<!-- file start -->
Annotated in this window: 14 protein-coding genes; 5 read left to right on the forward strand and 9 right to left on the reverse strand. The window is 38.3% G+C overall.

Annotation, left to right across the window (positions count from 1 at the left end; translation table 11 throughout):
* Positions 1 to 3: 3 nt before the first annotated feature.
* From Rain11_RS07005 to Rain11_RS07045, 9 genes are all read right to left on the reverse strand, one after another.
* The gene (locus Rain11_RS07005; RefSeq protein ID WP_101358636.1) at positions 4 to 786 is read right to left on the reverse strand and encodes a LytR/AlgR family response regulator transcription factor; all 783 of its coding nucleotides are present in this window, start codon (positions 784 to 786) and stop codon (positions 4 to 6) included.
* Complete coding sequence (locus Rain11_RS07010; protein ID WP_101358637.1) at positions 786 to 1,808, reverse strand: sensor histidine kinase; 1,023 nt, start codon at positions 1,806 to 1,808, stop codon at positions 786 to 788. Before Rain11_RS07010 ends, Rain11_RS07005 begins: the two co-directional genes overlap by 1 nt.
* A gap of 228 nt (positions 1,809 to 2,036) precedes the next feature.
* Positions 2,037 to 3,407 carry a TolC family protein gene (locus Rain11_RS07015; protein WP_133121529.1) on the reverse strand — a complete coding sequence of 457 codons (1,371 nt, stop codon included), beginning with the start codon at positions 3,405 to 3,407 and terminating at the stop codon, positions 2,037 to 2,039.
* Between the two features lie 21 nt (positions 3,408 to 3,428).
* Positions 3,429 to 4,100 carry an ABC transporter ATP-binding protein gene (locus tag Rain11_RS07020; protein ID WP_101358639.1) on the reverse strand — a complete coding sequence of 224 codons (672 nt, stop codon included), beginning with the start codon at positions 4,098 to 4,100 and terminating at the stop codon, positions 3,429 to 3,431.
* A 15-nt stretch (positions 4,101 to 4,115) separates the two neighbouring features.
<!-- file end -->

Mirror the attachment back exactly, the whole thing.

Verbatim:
Annotated in this window: 14 protein-coding genes; 5 read left to right on the forward strand and 9 right to left on the reverse strand. The window is 38.3% G+C overall.

Annotation, left to right across the window (positions count from 1 at the left end; translation table 11 throughout):
* Positions 1 to 3: 3 nt before the first annotated feature.
* From Rain11_RS07005 to Rain11_RS07045, 9 genes are all read right to left on the reverse strand, one after another.
* The gene (locus Rain11_RS07005; RefSeq protein ID WP_101358636.1) at positions 4 to 786 is read right to left on the reverse strand and encodes a LytR/AlgR family response regulator transcription factor; all 783 of its coding nucleotides are present in this window, start codon (positions 784 to 786) and stop codon (positions 4 to 6) included.
* Complete coding sequence (locus Rain11_RS07010; protein ID WP_101358637.1) at positions 786 to 1,808, reverse strand: sensor histidine kinase; 1,023 nt, start codon at positions 1,806 to 1,808, stop codon at positions 786 to 788. Before Rain11_RS07010 ends, Rain11_RS07005 begins: the two co-directional genes overlap by 1 nt.
* A gap of 228 nt (positions 1,809 to 2,036) precedes the next feature.
* Positions 2,037 to 3,407 carry a TolC family protein gene (locus Rain11_RS07015; protein WP_133121529.1) on the reverse strand — a complete coding sequence of 457 codons (1,371 nt, stop codon included), beginning with the start codon at positions 3,405 to 3,407 and terminating at the stop codon, positions 2,037 to 2,039.
* Between the two features lie 21 nt (positions 3,408 to 3,428).
* Positions 3,429 to 4,100 carry an ABC transporter ATP-binding protein gene (locus tag Rain11_RS07020; protein ID WP_101358639.1) on the reverse strand — a complete coding sequence of 224 codons (672 nt, stop codon included), beginning with the start codon at positions 4,098 to 4,100 and terminating at the stop codon, positions 3,429 to 3,431.
* A 15-nt stretch (positions 4,101 to 4,115) separates the two neighbouring features.